How to avoid this turning into a jungle

However, as is the case with all disruptive technologies, the future raises a number of questions. Will it be to our advantage if business decisions are made exclusively by machines? In the end, will humans be left out of the process all together? Is it sufficient to synthesize processes and reach decisions based solely on historical data and existing data assets? Would a machine decision-maker make fresh capital available for a previously unknown renewable energy innovation based solely on historical data? Would the descendants of previously blacklisted social groups receive personal loans?

Today’s technology is already capable of defeating chess grandmasters in any game. But would AI be able to develop a next generation chess program? For a moment, let’s set our imagination free and adjust the analogy to a banking environment: how would this work in a decades-long simultaneous game where the rules are different on each board, where the opponents are switched around and new games are constantly added to the board?

Many are concerned that, without the strict outlining of frames, the genie will escape from the bottle. Research conducted by KPMG on the subject found that regulation of the use of artificial intelligence currently lags behind its market penetration, although in this respect practices differ from country to country. 87% of IT managers surveyed said regulation was absolutely necessary, yet an even higher proportion considered that companies needed to pay more attention to corporate responsibility and ethical considerations. A critical point in systems built on utilization of customer data is data protection. Executives involved in the survey consider this area will be particularly important in regulation.

The garden thrives in the hands of the caring owner

So how will IT expertise and professional banking creativity find each other? Where is it worth starting? The answer lies in an institution’s own data assets. Financial institutions often choose the more complex path, wanting to build on external alternative data resources since they see this as giving them a competitive edge and they tend to forget the inherent potential of data already at their disposal. Naturally, it is also a legal question whether the primary data of customers can be used safely for forecasting and automation, or whether processes are developed based solely on imported, secondary findings from specially conducted ‘laboratory’ analyses. The situation is similar to establishing an arboretum: one may plant a varied stock but in the end one cannot override the climatic conditions of the given region.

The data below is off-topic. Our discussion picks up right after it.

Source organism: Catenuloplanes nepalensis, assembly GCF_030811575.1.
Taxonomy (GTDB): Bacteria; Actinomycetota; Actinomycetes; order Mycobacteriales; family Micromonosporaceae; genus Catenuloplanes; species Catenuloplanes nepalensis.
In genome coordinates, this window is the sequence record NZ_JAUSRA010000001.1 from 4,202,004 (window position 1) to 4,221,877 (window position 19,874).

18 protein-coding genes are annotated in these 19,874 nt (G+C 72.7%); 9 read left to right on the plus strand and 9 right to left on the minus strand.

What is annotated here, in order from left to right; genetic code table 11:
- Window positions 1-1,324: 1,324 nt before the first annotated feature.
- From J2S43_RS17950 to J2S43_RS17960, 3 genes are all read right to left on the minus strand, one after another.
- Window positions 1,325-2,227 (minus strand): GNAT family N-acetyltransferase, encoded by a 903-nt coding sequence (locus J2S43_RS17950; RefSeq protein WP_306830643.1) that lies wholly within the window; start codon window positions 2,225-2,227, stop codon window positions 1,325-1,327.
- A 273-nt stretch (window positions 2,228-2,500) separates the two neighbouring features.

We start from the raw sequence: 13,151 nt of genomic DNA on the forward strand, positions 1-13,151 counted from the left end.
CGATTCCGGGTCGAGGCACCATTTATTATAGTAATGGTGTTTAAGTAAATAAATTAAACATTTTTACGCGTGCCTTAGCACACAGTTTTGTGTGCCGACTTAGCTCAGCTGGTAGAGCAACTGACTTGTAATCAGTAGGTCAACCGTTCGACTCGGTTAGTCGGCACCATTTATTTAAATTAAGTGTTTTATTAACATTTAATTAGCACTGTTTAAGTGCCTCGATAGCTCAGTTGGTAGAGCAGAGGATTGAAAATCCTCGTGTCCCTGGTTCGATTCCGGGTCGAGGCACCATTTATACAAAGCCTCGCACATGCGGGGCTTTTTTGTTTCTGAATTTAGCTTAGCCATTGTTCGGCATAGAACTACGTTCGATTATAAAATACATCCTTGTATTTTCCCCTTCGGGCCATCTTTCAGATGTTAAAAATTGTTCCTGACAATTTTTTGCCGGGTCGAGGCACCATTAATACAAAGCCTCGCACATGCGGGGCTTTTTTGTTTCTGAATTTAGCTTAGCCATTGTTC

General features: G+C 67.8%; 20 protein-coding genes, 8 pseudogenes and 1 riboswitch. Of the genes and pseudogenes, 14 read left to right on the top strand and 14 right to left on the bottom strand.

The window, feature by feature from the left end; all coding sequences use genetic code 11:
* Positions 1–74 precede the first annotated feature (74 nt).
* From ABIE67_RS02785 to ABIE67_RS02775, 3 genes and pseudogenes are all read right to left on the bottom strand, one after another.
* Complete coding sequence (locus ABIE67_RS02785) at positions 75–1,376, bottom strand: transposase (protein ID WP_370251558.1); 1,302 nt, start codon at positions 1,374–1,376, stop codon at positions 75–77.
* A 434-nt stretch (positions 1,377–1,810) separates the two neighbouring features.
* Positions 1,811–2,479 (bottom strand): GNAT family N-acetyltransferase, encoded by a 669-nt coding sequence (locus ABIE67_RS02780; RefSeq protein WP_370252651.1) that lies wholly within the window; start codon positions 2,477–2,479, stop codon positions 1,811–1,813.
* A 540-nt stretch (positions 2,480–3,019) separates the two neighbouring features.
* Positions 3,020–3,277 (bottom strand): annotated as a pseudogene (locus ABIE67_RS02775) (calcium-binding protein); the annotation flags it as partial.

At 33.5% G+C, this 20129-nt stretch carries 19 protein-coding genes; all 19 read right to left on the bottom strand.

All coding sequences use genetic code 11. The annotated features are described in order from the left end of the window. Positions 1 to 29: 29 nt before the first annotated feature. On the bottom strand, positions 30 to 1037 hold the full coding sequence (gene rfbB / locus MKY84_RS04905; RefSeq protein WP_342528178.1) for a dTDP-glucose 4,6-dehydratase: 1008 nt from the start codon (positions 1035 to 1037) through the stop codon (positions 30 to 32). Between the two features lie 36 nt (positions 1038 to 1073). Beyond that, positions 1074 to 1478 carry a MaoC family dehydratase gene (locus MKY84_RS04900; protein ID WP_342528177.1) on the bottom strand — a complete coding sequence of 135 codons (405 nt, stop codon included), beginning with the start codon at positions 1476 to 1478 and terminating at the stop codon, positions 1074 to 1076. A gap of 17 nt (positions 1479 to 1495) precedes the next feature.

Progress is frequently hindered not only by legal regulations but also by the mindset of organizational departments: people jealously guard their work and stick to their best practices because they do not know how the new technology will affect their everyday lives, which is why they prefer to slow down its expansion. They often forget that it could rid them of monotonous manual and error-prone tasks, freeing up valuable time to work creatively, identifying business correlations which create genuine added value for companies. At times like this, there is especial need for a team of experts capable of coordinating business requirements with the available new technologies and pinpointing solutions that fit the size and characteristics of the customer base. Thus, one of the most important steps in exploiting AI is to have sufficient creativity within the banking organization to articulate needs that previously seemed unfeasible. It is possible that a trained team of developers, leveraging AI, can come up with a solution.

We at ApPello have trained our team in this approach. We move from simpler solutions to more complex ones, always bearing in mind feasibility, customer satisfaction and last but not least, cost efficiency.